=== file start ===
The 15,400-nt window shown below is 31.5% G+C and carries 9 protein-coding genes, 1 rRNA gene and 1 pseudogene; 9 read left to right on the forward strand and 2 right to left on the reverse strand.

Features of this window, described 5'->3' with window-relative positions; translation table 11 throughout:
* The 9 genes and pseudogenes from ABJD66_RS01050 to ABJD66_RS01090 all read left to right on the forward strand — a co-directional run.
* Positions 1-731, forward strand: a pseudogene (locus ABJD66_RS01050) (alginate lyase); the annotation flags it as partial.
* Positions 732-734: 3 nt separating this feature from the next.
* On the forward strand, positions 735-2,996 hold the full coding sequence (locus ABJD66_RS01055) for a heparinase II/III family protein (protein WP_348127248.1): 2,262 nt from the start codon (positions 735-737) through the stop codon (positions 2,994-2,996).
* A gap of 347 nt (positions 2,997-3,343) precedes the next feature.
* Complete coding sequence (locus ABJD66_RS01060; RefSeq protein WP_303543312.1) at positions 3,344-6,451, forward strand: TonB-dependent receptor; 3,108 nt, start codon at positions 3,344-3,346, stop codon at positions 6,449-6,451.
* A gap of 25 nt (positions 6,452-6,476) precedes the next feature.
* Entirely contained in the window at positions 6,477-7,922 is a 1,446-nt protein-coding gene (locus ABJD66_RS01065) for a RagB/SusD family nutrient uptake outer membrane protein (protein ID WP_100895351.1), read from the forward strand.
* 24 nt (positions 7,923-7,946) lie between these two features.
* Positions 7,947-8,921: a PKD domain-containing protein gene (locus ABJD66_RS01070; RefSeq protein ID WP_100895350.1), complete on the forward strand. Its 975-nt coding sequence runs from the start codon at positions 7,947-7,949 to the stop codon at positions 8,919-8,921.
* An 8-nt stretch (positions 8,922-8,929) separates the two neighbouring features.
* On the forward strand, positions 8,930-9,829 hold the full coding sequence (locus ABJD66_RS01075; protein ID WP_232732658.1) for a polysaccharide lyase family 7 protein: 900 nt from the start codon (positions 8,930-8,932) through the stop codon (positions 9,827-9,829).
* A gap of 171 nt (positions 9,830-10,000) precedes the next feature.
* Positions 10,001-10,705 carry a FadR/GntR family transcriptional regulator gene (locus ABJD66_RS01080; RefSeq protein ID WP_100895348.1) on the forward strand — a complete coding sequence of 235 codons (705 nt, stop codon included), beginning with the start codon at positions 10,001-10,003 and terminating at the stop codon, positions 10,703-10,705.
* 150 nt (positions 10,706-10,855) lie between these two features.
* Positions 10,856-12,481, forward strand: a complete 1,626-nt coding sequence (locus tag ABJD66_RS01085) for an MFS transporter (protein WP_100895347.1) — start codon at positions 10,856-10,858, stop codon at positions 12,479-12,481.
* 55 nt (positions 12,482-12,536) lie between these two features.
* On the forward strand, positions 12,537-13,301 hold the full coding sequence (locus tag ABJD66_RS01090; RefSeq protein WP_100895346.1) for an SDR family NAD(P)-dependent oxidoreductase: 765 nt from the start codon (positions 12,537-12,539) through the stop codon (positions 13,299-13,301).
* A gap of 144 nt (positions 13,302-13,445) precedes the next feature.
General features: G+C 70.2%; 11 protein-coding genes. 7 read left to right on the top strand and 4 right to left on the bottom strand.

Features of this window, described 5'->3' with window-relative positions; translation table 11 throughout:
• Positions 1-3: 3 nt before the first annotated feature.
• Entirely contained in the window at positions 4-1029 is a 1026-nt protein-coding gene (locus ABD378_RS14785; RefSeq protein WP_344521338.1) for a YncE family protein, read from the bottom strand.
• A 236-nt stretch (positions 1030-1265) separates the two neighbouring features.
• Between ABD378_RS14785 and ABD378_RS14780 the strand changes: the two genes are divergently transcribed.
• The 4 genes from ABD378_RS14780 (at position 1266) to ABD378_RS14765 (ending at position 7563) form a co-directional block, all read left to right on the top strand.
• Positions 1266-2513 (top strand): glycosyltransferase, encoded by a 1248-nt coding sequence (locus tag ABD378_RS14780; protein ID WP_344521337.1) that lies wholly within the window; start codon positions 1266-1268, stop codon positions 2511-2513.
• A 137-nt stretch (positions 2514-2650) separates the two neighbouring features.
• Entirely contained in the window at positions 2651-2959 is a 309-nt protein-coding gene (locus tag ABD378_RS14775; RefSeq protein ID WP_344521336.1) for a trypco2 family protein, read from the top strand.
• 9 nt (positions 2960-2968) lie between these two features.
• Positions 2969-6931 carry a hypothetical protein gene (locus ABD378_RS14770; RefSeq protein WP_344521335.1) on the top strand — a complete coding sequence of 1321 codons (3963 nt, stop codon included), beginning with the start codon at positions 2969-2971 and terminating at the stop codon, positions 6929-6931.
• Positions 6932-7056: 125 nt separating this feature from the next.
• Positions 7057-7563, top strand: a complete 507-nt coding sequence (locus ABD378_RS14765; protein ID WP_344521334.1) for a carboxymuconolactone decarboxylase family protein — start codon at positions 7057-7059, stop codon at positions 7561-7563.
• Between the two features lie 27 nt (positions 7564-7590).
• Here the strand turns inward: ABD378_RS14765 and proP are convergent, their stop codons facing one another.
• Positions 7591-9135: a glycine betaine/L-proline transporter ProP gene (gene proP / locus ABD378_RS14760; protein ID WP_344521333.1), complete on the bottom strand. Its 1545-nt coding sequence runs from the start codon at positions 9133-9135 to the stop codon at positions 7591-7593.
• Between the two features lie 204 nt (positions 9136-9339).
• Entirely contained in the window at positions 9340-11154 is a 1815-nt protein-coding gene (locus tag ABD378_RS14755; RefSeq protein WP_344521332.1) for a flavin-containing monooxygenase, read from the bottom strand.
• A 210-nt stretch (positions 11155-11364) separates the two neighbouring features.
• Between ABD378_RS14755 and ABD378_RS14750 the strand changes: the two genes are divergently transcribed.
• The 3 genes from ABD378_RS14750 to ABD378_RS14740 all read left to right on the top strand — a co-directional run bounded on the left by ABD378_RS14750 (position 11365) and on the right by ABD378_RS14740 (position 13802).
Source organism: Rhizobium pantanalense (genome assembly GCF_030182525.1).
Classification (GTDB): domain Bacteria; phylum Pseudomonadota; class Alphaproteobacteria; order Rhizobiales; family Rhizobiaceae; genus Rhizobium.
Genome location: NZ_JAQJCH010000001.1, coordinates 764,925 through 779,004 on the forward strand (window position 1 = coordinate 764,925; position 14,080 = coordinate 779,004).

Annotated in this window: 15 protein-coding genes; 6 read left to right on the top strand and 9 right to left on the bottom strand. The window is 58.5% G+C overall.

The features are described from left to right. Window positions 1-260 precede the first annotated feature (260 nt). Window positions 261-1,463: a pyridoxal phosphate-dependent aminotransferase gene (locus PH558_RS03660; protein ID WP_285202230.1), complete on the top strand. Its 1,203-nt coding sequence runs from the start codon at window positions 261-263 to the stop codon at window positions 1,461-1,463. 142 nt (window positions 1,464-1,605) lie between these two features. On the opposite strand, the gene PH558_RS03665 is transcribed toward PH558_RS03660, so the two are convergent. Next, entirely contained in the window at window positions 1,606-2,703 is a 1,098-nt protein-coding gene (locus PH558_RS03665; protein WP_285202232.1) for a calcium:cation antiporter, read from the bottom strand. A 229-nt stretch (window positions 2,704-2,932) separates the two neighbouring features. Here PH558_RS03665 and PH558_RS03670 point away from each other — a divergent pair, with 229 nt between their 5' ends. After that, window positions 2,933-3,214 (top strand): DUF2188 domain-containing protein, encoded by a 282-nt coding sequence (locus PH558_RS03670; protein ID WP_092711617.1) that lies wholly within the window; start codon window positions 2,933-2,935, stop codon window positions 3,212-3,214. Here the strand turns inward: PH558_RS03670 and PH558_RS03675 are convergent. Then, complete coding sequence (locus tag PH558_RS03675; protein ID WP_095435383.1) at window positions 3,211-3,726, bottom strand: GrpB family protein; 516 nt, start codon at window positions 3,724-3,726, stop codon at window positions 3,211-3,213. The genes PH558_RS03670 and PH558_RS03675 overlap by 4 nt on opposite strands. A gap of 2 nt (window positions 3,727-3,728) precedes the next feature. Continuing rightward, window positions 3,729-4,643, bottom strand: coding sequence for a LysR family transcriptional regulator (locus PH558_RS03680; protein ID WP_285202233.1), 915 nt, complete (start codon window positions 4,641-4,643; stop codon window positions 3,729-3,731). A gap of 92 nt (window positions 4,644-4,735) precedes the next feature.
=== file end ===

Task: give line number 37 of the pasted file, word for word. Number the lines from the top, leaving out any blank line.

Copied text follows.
• Here the strand turns inward: ABD378_RS14765 and proP are convergent, their stop codons facing one another.